Carcinomas are considered the most common GI tumor in the dog. In the author's experience, gastric carcinomas appear to have an ultrasonographic distinction from those with an intestinal location.

The most common ultrasonographic findings are transmural thickening of the wall with altered wall layering. This altered layering appeared as a moderately echogenic zone surrounded by an outer and inner poorly echogenic lines. Because of this particular appearance and to avoid confusion with the term "layering" usually reserved to describe the normal appearance of the GI wall, we called this feature "pseudo-layering." This pseudo-layering seems to correlate with the unevenly layered tumor distribution noted histopathologically. This particular ultrasonographic feature, when present, may be indicative of gastric carcinoma.

Regional lymphadenopathy is present in most of the dogs with gastric carcinoma. The lymph nodes often have a target appearance, with a poorly echogenic rim and a hyperechoic center. The extent of the tumor and the presence of lymphadenopathy suggest that the diagnosis had been frequently made in the late stage of the disease with a consequently poor prognosis.

Intestinal carcinoma is well documented in dogs and cats, although it is much less commonly encountered in cats. A review in our institution of intestinal carcinoma in 14 dogs and 6 cats was performed. The most common ultrasonographic findings were transmural thickening with complete loss of layering, and often with associated regional lymphadenopathy. The lumen contour was moderately irregular and the lesion tends to be short (less than 4–5 cm long). In the majority of the cases, there is evidence of fluid accumulation proximal to the intestinal thickening/mass associated with localized ileus.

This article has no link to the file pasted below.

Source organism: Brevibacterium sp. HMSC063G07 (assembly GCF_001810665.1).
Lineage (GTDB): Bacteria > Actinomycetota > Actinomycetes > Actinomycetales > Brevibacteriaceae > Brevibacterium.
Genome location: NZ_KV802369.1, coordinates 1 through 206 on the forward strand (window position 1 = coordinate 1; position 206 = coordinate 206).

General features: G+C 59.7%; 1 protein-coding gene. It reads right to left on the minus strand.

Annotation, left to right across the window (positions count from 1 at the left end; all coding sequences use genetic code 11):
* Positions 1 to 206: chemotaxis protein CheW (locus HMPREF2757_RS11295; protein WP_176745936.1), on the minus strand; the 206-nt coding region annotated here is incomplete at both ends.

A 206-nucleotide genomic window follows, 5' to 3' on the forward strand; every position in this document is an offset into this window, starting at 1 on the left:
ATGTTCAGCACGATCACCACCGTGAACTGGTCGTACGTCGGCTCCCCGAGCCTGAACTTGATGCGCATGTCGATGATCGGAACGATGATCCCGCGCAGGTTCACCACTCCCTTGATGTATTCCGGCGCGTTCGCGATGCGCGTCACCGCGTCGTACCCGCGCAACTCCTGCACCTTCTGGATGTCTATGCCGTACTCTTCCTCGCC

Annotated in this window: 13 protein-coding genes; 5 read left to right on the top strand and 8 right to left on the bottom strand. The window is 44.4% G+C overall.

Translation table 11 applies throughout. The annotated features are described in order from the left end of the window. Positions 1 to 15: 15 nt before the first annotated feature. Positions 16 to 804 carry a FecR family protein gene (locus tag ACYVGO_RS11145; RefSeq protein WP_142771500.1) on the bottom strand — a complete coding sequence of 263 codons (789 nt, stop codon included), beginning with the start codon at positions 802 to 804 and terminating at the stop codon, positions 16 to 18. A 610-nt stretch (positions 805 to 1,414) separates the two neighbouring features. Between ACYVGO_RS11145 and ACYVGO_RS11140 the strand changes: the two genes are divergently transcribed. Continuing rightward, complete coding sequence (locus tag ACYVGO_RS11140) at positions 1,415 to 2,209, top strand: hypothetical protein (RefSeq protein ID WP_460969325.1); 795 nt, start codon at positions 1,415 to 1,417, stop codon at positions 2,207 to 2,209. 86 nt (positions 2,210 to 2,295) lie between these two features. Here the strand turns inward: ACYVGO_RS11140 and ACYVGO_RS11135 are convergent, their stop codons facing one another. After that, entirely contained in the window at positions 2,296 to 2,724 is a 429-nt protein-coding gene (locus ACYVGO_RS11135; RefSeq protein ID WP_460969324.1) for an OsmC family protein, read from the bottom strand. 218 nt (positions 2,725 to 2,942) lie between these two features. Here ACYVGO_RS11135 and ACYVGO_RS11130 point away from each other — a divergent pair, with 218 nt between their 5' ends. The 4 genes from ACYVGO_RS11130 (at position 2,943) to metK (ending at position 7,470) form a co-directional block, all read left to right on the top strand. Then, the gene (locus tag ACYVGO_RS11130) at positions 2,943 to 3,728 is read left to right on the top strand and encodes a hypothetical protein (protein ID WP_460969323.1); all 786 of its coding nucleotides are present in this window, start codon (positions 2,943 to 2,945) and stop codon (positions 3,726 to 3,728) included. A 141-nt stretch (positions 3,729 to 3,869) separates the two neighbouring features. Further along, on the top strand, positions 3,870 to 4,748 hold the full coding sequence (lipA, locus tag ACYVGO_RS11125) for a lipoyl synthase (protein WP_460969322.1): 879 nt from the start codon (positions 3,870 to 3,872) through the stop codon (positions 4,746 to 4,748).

Intestinal carcinoma has several similar ultrasonographic features to intestinal lymphosarcoma. Signalment, clinical presentation and ultrasonographic signs may support a tentative diagnosis, but a final histopathological confirmation remains necessary to diagnose the lesion type with certainty.

Percutaneous ultrasound-guided fine-needle aspiration or automated microcore biopsy is a safe and valid alternative to endoscopic or surgical biopsy. The guided techniques of fine-needle aspiration using either a 22-gauge spinal needle or a 20-gauge Westcott needle, and of microcore automated biopsy using a 18-gauge Tru-Cut-like needle assisted by an automated biopsy gun are commonly used.

Other GI masses such as granulomatous lesions can also be encountered in dogs and cats. Underlying fungal or bacterial infections can be the inciting causes for the development of these masses. Feline eosinophilic sclerosing fibroplasia often appears as an inhomogeneous mass, this entity will be discussed in this presentation. Other lesions that can be confused as tumors as they present as focal thickening with loss of layering, are granulomas secondary to previously perforating foreign material, site of dehiscence or previous enterectomy sites.

  

Speaker Information
(click the speaker's name to view other papers and abstracts submitted by this speaker)

Dominique Penninck, DVM, PHD, DACVR, DECVDI
Tufts Cummings School of Veterinary Medicine
North Grafton, MA, USA